As we arrived, dark clouds where clinging to the mountains like Roxy (a champagne colored poodle, or toy) clings to my mother (very tight), so we couldn’t really see what the background had to offer. But after a while, even the most affectionate cloud couldn’t resist the heat of the arctic sun.
And voilá, with the now shattered clouds, it became very apparent just how amazing our camping spot actually was, and how totally insane the landscape on Senja is.
Even though the clock was approaching 10 pm, we of course had no choice but to get our bony little asses off our granite couch and on to our bikes.
As a coincidence, our camping spot of course also offered a suitable small hill with a very suitable trail to take extremely flattering photos in the midnight sun.
The hill can’t be higher than perhaps 60 vertical meters, but it nevertheless managed to offer a fair share of tricky switchbacks, some tricky rocks and some serious flow.
We celebrated our excellent choice of camping spot and our decision to move to the Arctic by drinking outrageously expensive Norwegian beer, and by feeling extremely smug. Then we tucked ourselves in Ralf and fell asleep.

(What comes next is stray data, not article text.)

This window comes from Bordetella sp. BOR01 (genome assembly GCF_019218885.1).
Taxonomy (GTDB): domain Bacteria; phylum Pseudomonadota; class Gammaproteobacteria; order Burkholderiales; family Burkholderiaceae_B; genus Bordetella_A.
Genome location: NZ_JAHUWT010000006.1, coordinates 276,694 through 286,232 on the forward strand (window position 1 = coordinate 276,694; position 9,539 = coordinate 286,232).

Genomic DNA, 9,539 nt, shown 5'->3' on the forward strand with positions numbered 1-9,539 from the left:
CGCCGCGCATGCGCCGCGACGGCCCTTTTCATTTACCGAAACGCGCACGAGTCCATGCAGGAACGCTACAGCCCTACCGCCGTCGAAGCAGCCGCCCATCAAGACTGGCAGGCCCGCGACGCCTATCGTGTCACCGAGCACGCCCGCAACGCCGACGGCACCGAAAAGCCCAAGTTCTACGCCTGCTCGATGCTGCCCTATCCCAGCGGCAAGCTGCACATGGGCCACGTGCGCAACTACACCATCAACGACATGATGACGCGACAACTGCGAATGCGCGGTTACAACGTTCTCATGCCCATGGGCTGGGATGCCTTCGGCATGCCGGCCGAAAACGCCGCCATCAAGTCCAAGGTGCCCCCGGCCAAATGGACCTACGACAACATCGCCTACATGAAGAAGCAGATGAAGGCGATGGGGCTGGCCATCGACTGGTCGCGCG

Wednesday morning greeted us with blue birds all over, except for one low flying sea eagle (!!!) and a bunch of angry seagulls. Our mission for the day was Barden (some 500 vertical meters above sea level). Barden proved to be a very scenic mountain.
The trail on Barden also proved to be scenic, and a little bit more challenging than I had hoped for.
At about 400 meters asl, I transformed into Gollum, went down on all four and started crawling (I have to do something about this damn fear of heights!). We couldn’t see what the trail looked like above the rock garden we (well ok, I) were crawling (Martin was walking normally) through, so we left our bikes before we continued upwards.